The Auburn University Soil Testing Laboratory report includes: your intended crop(s), the soil group your sample belongs to, soil pH, results/extractable nutrients, nutrient rating, lime and fertilizer recommendations, as well as comments specific to your crop. Be able to interpret your soil sample test results and recommendations with clear, detailed figures.
After you submit a soil sample to the Auburn University Soil Testing Laboratory, you will receive a report that includes the test results and recommendations based on those results. The appearance of the report will depend on the number of samples you submit and the type of plants you are growing.
Generally, if you submit fewer than four soil samples and you are growing a garden, shrubs, lawn, etc., you will get your report back in a graphics format (Figure 1). Each sample will be printed on a separate sheet of paper, and the results will be easy to interpret from the printed graph.
If you submit four or more samples—this typically applies only to large-scale farmers—your report will be in a table/text format (Figure 2). This format allows for several sample reports to be printed on each page.
You can request to have your report sent via e-mail or regular mail, or both, and you can request text, graphic, spreadsheet, and/or xml formats. After your soil sample has been tested, you can also access your results on the Internet at http://www.aces.edu/anr/soillab/. Here you can change your crop and report format as often as you wish.
Soil Sample Information
1. Lab Number
This is the number the laboratory uses to keep up with each sample.
These are the crops or plants that you indicated you plan to grow. Sometimes, several crops will be listed if the laboratory is not certain which crop you intend to grow. Note that different types of plants have different recommendations; for instance, specific types of lawn grass must be identified (e.g., bermuda, centipede). Some plants may be grouped together (e.g., “vegetable garden” and “organic vegetable garden”) because the entire area will probably be fertilized the same regardless of the type of plants grown.
3. Soil Group
The type of soil you send us is important because it affects how the laboratory interprets the results.
- Group 1. Sandy soils (low nutrient holding capacity)
- Group 2. Loamy soils and light clays
- Group 3. Fine-textured, clayey soils and soils high in organic matter
- Group 4. Fine-textured, clayey soils of the Alabama Black Belt region (very high nutrient holding capacity)
4. Soil pH
This is the level of acidity or alkalinity in the soil.
- pH > 7.3 = alkaline
- pH 6.6–7.3 = neutral
- pH 5.8–6.5 = slightly acid; ideal for most crops
- pH 5.0–5.7 = very acid; ideal for acid-loving plants
- pH < 5.0 = strongly acid; lime recommended for all crops except blueberries
These values are extractable nutrients expressed as pounds per acre, assuming that a topsoil weighs 2 million pounds per acre (e.g., parts per million × 2 = pounds per acre).
6. Nutrient Rating
On a graphics report, the rating is shown by the length of the horizontal bar graph. On a table/text report, a letter is used for the rating:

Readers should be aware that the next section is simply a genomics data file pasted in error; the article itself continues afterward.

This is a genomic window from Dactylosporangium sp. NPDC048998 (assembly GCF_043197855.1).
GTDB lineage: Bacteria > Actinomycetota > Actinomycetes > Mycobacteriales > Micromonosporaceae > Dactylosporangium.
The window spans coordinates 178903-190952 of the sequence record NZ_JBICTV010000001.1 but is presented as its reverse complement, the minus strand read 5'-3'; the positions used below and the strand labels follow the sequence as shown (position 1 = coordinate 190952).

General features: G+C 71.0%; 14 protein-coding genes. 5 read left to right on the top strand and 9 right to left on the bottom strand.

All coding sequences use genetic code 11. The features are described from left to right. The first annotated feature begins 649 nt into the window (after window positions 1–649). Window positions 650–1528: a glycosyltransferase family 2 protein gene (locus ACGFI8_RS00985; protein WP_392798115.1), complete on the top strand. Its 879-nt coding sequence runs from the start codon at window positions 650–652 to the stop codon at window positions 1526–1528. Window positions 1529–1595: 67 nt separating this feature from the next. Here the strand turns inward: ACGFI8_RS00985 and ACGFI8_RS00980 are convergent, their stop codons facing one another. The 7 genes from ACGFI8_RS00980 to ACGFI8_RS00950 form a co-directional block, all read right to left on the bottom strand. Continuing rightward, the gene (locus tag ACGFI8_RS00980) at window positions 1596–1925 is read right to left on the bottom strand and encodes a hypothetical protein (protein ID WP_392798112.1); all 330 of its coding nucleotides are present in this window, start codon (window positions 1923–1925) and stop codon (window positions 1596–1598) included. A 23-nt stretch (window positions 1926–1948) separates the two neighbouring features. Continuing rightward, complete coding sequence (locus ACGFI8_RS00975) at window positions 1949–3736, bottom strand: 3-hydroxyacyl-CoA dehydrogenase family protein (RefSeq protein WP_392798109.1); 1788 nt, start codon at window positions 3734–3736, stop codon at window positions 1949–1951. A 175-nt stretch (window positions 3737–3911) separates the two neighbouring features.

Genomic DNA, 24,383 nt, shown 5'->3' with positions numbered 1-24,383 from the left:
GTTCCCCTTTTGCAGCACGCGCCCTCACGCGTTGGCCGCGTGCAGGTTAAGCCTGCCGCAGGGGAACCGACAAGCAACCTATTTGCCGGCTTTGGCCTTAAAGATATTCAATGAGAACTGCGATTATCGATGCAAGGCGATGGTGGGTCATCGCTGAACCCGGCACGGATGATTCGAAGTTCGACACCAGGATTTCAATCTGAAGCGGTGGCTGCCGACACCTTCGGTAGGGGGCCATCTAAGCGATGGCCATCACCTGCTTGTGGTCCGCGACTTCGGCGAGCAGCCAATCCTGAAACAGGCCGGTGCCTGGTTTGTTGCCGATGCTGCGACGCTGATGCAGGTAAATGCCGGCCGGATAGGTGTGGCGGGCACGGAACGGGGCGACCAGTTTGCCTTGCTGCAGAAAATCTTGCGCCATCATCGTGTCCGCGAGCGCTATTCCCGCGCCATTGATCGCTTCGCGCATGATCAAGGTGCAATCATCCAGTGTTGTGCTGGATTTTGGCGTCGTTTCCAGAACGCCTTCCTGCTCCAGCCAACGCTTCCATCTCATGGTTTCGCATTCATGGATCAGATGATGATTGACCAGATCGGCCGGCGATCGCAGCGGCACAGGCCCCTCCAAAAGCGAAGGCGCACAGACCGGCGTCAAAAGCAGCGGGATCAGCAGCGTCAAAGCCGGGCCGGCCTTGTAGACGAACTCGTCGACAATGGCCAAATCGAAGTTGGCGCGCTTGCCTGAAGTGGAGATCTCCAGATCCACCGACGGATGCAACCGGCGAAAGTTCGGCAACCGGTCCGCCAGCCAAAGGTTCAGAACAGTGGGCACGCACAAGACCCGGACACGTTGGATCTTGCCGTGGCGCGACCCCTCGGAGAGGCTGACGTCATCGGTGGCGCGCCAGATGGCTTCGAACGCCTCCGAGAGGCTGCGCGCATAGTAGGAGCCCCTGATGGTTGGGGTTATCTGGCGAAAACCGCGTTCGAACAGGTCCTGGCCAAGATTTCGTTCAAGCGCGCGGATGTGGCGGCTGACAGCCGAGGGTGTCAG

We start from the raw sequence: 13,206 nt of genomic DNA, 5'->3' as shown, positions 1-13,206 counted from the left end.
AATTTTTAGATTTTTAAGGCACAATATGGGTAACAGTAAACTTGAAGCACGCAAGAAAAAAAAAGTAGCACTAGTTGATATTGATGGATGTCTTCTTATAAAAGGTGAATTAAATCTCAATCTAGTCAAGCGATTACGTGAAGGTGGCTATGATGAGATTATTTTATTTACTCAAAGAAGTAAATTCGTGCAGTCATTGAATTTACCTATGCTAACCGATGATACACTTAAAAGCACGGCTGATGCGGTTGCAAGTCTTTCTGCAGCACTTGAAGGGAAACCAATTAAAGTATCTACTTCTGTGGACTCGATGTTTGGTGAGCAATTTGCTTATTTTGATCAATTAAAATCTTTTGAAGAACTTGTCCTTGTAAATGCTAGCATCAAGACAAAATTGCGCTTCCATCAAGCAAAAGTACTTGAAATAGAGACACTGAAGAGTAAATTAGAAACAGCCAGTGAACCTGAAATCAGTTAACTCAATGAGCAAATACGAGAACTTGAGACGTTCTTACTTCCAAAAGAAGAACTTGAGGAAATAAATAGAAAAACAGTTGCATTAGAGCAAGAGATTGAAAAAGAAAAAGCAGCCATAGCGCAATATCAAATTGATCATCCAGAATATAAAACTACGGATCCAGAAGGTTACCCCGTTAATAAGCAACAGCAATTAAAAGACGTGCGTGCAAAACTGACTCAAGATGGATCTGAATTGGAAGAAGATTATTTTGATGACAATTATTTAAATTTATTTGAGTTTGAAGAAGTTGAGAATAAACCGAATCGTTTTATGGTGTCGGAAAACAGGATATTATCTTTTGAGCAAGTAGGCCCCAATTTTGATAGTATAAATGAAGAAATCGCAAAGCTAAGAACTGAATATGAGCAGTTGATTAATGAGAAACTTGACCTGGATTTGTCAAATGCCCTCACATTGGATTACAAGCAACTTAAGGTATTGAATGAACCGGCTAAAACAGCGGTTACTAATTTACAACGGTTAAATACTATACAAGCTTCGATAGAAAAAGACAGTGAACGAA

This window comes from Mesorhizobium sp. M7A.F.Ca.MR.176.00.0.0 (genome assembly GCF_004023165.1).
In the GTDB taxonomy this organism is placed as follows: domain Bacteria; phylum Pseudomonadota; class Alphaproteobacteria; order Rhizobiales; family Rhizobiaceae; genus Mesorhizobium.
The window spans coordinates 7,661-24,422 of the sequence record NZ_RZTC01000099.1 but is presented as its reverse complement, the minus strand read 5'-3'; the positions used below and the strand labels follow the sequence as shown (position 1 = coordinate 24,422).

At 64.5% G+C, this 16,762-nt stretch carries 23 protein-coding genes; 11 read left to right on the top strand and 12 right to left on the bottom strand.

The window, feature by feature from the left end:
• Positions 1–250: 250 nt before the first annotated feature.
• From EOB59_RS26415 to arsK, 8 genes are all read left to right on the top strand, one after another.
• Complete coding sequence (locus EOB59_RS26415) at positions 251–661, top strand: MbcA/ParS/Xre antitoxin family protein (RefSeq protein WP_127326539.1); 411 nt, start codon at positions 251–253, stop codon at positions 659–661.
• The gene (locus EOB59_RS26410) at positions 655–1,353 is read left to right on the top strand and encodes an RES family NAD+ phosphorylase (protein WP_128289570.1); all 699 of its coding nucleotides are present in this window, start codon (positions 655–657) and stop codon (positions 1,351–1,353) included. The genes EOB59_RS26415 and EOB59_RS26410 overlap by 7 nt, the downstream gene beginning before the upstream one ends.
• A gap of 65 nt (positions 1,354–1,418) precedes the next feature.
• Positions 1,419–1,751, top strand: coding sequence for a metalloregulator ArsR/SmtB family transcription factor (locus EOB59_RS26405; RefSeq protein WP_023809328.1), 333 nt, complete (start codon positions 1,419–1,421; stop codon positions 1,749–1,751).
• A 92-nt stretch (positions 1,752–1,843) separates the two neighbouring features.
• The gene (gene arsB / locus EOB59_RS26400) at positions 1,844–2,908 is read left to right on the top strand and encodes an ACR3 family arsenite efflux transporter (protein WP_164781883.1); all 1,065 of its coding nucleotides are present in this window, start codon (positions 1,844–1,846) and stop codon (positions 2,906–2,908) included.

VL = very low; fertilization needed.
Crop yields could be less than 50 percent of potential without this nutrient.
L = low; fertilization needed.
Crops yields could be 50 to 75 percent of potential without this nutrient.
M = medium; some fertilization recommended. Crop yields could be 75 to 100 percent of potential without this nutrient.
H = high; nutrient adequate for the crop, although some fertilizer may be applied to high-value crops. Yield potential is 100 percent.
EH = extremely high; excessive nutrient level could be damaging to the crop or the environment.
The rating depends on the soil group and the crop. For example, a P value of 25 would be low (L) for vegetables but high (H) for peanuts on a group 2 soil.
7. Lime Recommendation
Lime recommendations are given in tons per acre of ground agricultural limestone. For gardens, lawns, shrubs, and flowers, there will be a comment that notes, “One ton of limestone per acre is approximately equivalent to 50 pounds per 1,000 square feet.” If you need help making the conversion for your specific area, use the lime calculator found on the Internet at http://www.aces.edu/anr/soillab/limecalculator.php.
8. Fertilizer Recommendation
Fertilizer recommendations are given in pounds per acre per season of N-P2O5-K2O (Nitrogen-Phosphate- Potash). For gardens, lawns, shrubs, and flowers, the comments give examples of fertilizer materials that could be used on a smaller area.
A single-match chemical fertilizer calculator is provided online at http://www.aces.edu/anr/soillab/chemfertilizercalc.php; or, visit http://www.aces.edu/anr/soillab/orgfertilizercalc.php for an organic fertilizer calculator.
Keep in mind that the three numbers on a bag, box, or bottle of fertilizer (e.g., 13-13-13 or 27-3-4) represent the percentage of N-P2O5-K2O in that fertilizer.
Comments are important because they give specific instructions about the crop you are growing. For home grounds, comments also give examples of fertilizers that will satisfy the recommendations. Supplemental fertilization recommendations may also be given in the comments.
For more information, visit the Auburn University Soil Testing Laboratory online at http://www.aces.edu/anr/soillab.
Charles Mitchell, Extension Agronomist, Agronomy and Soils, Auburn University, and Gobi Huluka, Associate Professor, Auburn University.
Reviewed 2022, Home Soil Testing: Using The Soil Test Report, ANR-0006-B